In 1198 the abbot of Hornbach Abbey granted two hills, the Gutinberc and the Ruprehtisberc, to Count Henry I of Zweibrücken. On these hills the count built the castles of Lemberg and Ruppertstein. The construction period was probably around 1200, but the first documented record of the Castrum Lewenberc dates to 1230. Today, all that survives on the Schlossberg hill are some wall remains and the foundation of a chapel. The chapel was mentioned in 1502, but coins and shards of pottery found on the site indicate that it goes back to the second half of the 13th century.
In 1333 the castle went to Count Simon I, son of Eberhardt of Zweibrücken-Bitsch. From 1535 to 1541, his successor, Count James of Zweibrücken-Bitsch resided at the castle and remodeled it into a Renaissance schloss. Following his death in 1570 an inheritance dispute arose, which the Lehnsherr of the castle, Duke Charles of Lorraine ended by occupying the castle with his own troops in 1572. In 1606 he agreed with Count John Reinhard I of Hanau-Lichtenberg, that James' grandson would receive the Lemberg estate, whilst Charles II would hold the lordship of Bitche.
The castle and village were occupied and plundered in 1634 and 1635 during the Thirty Years' War. In 1636 the castle was razed and then only rebuilt in makeshift fashion.
In 1688 Louis XIV of France sparked the War of the Palatine Succession. He acted on the authority of his sister-in-law, Liselotte of the Palatinate. The background was his plans for expansion, which were opposed by an alliance of the German emperor, the imperial princes, Spain and England. In view of their superiority, Louis XIV, ordered that the Palatinate was to be burned. French troops probably slighted the castle in October 1689; even the bergfried was demolished.
From then on, the location no longer held any military significance. The wall remains continued to decay, usable stone was carried off and employed for other purposes, for example, the rebuilding of a village church in 1746. Since the 20th century, the castle ruins have gained in importance as a tourist attraction. In 1953, the Lemberg branch of the Palatine Forest Club renovated the castle and established a café; and since 2001 a modern extension has been built to act as a castle information centre and centre for medieval events.
One feature of Lemberg Castle is its shaft cistern, also, but not quite correctly, called the well shaft. After digging down 94.80 metres the well diggers had still not struck the ground water. So the shaft was turned into a cistern and almost horizontal adit driven to the shaft. After almost 200 metres the adit meets the shaft at a depth of about 60 metres. A spring on the hillside filled the shaft via the adit thus providing the required water supply. All the work was carried out with hammers and chisels. It is also remarkable that the tunnel ever intercepted the shaft. The well proved to be a valuable archaeological site during several excavation projects in the 1990s, especially for the period of the destruction of the castle in the 17th century.References:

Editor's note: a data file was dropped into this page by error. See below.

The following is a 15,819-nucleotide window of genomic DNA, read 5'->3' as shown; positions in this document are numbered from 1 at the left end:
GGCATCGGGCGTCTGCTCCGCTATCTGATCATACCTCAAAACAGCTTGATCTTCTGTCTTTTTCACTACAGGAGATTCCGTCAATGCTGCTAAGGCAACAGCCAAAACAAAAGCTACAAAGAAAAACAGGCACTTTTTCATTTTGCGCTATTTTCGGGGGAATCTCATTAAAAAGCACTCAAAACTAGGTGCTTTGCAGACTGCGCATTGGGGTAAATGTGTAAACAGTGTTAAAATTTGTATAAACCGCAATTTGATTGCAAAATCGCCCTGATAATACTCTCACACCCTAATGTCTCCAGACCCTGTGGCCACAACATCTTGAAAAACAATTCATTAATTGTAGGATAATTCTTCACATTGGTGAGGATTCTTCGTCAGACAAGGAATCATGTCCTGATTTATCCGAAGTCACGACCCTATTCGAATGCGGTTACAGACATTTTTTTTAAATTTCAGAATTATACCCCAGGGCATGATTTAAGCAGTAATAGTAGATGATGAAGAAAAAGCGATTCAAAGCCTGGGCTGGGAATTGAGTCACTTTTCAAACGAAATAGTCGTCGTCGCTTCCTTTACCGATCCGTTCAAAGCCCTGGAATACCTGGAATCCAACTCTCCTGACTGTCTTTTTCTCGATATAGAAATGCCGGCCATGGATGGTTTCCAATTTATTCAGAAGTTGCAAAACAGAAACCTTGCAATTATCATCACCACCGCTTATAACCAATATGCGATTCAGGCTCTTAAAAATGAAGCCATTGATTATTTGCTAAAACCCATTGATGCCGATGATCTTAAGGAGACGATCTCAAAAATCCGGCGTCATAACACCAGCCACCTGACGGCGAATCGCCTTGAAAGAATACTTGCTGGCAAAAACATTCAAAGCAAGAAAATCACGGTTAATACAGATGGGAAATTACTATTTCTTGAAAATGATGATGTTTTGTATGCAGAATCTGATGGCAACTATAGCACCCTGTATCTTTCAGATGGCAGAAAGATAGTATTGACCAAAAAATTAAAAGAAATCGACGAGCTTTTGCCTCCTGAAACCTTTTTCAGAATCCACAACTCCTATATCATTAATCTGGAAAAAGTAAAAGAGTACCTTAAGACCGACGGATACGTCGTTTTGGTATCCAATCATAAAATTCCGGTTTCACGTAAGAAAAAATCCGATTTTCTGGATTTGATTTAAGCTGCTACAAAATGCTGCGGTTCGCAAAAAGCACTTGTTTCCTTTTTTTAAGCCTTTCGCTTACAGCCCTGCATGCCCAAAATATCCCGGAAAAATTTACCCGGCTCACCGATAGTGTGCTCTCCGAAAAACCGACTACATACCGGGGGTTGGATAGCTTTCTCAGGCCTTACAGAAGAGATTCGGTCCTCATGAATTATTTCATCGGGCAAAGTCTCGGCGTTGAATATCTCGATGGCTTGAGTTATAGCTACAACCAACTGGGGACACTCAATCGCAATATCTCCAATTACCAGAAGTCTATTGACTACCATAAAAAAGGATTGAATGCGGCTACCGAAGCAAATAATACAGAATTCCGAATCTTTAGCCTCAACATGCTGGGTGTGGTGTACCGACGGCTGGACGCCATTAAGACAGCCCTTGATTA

Kirkjubøargarður ('Yard of Kirkjubøur', also known as King"s Farm) is one of the oldest still inhabited wooden houses of the world. The farm itself has always been the largest in the Faroe Islands. The old farmhouse dates back to the 11th century. It was the episcopal residence and seminary of the Diocese of the Faroe Islands, from about 1100. Sverre I of Norway (1151–1202), grew up here and went to the priest school. The legend says, that the wood for the block houses came as driftwood from Norway and was accurately bundled and numbered, just for being set up. Note, that there is no forest in the Faroes and wood is a very valuable material. Many such wood legends are thus to be found in Faroese history.
The oldest part is a so-called roykstova (reek parlour, or smoke room). Perhaps it was moved one day, because it does not fit to its foundation. Another ancient room is the loftstovan (loft room). It is supposed that Bishop Erlendur wrote the 'Sheep Letter' here in 1298. This is the earliest document of the Faroes we know today. It is the statute concerning sheep breeding on the Faroes. Today the room is the farm"s library. The stórastovan (large room) is from a much later date, being built in 1772.
Though the farmhouse is a museum, the 17th generation of the Patursson Family, which has occupied it since 1550, is still living here. Shortly after the Reformation in the Faroe Islands in 1538, all the real estate of the Catholic Church was seized by the King of Denmark. This was about half of the land in the Faroes, and since then called King"s Land (kongsjørð). The largest piece of King"s Land was the farm in Kirkjubøur due to the above-mentioned Episcopal residence. This land is today owned by the Faroese government, and the Paturssons are tenants from generation to generation. It is always the oldest son, who becomes King"s Farmer, and in contrast to the privately owned land, the King"s Land is never divided between the sons.
The farm holds sheep, cattle and some horses. It is possible to get a coffee here and buy fresh mutton and beef directly from the farmer. In the winter season there is also hare hunting for the locals. Groups can rent the roykstovan for festivities and will be served original Faroese cuisine.
Other famous buildings directly by the farmhouse are the Magnus Cathedral and the Saint Olav"s Church, which also date back to the mediaeval period. All three together represent the Faroe Island"s most interesting historical site.